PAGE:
Fatal Workplace Accidents in Dallas
Wrongful Death Information Pertaining to Work-Related Fatality Accidents in Dallas, Texas
When a person is killed, Texas' wrongful death laws typically allow the deceased's family to bring two claims against the offending party. The first is for the emotional and economic damages they've suffered as a result of their loved one's death, and the second is a claim on behalf of the deceased's estate for the injuries the deceased suffered that led to his death.
Covered in This Article
- Don't All Companies Have Workers' Compensation?
- Nonsubscriber Work Fatality Cases
- Workers' Compensation and Workplace Fatality Cases
- Gross Negligence and Workers' Compensation Wrongful Death Claims
- 3rd Party Wrongful Death Claims
However, there are certain subsections of Texas law where a particular type of defendant that caused the deceased's death affects the deceased's surviving family member's ability to assert a wrongful death lawsuit. Texas work injury law is one such area. This article is designed to explain a surviving family member's rights under Texas' wrongful death and workplace accident laws if their loved one was killed in a workplace accident.
Ensure That Your Rights are Fully Protected
Since Texas' work injury laws are complex and your rights depend on your employer's participation in the Texas workers' compensation program, it's important that you contact a specialized Dallas workers compensation lawyer that can both identify whether your employer participates in workers' compensation, and also how to assert your rights regardless if your employer participates or not.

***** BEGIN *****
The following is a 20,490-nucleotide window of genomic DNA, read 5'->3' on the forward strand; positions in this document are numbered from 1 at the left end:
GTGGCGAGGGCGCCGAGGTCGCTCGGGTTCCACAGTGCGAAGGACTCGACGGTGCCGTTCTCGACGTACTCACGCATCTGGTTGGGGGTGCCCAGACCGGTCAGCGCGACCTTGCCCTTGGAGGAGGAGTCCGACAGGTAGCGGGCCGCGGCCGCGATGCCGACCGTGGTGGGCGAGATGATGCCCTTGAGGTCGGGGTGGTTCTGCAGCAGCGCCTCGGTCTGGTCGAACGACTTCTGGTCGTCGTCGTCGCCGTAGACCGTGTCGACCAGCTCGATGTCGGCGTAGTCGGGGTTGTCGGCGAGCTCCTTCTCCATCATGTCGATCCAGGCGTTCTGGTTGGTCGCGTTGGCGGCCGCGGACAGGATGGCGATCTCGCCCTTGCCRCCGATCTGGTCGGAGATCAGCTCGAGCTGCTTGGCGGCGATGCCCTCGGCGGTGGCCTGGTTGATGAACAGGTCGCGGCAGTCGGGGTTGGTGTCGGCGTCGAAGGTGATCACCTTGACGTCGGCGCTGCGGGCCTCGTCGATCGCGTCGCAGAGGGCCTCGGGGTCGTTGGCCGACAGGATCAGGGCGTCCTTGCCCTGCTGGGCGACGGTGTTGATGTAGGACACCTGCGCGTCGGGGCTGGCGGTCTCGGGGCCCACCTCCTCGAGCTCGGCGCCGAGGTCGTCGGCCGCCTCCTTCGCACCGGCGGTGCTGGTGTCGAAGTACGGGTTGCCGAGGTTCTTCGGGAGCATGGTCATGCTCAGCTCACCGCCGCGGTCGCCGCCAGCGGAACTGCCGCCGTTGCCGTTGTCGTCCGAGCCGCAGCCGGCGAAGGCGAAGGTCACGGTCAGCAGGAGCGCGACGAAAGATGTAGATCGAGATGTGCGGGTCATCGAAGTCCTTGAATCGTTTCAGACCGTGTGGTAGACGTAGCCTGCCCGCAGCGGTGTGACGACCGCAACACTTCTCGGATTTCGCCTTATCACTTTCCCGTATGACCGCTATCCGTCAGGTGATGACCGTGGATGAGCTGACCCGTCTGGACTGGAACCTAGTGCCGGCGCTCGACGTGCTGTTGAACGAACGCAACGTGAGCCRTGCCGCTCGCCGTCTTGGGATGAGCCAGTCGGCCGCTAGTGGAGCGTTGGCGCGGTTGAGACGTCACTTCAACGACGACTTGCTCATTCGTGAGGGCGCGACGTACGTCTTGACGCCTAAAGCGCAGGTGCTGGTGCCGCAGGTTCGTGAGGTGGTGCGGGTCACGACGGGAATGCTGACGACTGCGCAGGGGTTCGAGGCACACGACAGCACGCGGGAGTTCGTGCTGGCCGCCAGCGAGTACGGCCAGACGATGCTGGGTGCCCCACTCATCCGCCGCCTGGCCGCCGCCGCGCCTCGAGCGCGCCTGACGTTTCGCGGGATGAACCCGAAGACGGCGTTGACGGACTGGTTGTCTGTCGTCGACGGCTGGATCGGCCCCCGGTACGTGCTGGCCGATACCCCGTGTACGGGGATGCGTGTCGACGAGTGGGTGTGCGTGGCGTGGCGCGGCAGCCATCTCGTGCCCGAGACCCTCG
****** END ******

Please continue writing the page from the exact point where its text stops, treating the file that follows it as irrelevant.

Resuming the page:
Don't All Companies Have Workers' Compensation?
In short, no; not all companies have workers' compensation. According to the Texas Department of Insurance, 44% of Texas companies don't subscribe to workers' compensation. If you thought that all Texas employers carry workers' compensation, you're not alone, as the overwhelming majority of the working public believes that their employer participates in workers' compensation and is thus automatically required to compensate them for their injuries.
In a wrongful death case involving a workplace accident, the fact that your loved one worked for a company that participated in Texas' workers' compensation program usually negatively affects your ability to receive full compensation for your injuries. Conversely, if your loved one worked for a company that chose not to participate in Texas' workers' compensation program, you are more likely to be fully compensated for your injuries, but only when you win your lawsuit.
In either case, you should be sure to avoid the mistake of assuming that your employer automatically participates in Texas' workers' compensation program. Our attorneys and staff at Grossman Law Offices have seen numerous cases where an employer pretends to participate in workers' compensation and then tells the surviving family members that they are only eligible for workers' comp death benefits (which are a mere drop in the bucket relative to what the case is actually worth) in an effort to limit their liability for a family's wrongful death claim.
Nonsubscriber Work Fatality Cases
In nonsubscriber workplace accident cases, injured parties are able to bring conventional wrongful death lawsuits against the deceased's employer. Texas' law limits the potential pool of wrongful death plaintiffs to surviving plaintiffs, parents, and minor children of the workplace accident victim. These parties will have to prove to a jury that their loved one's death was caused by the defendant's negligent acts; that is, that their loved one's employer or a coworker caused their death by failing to act within the minimal duty proscribed by Texas law.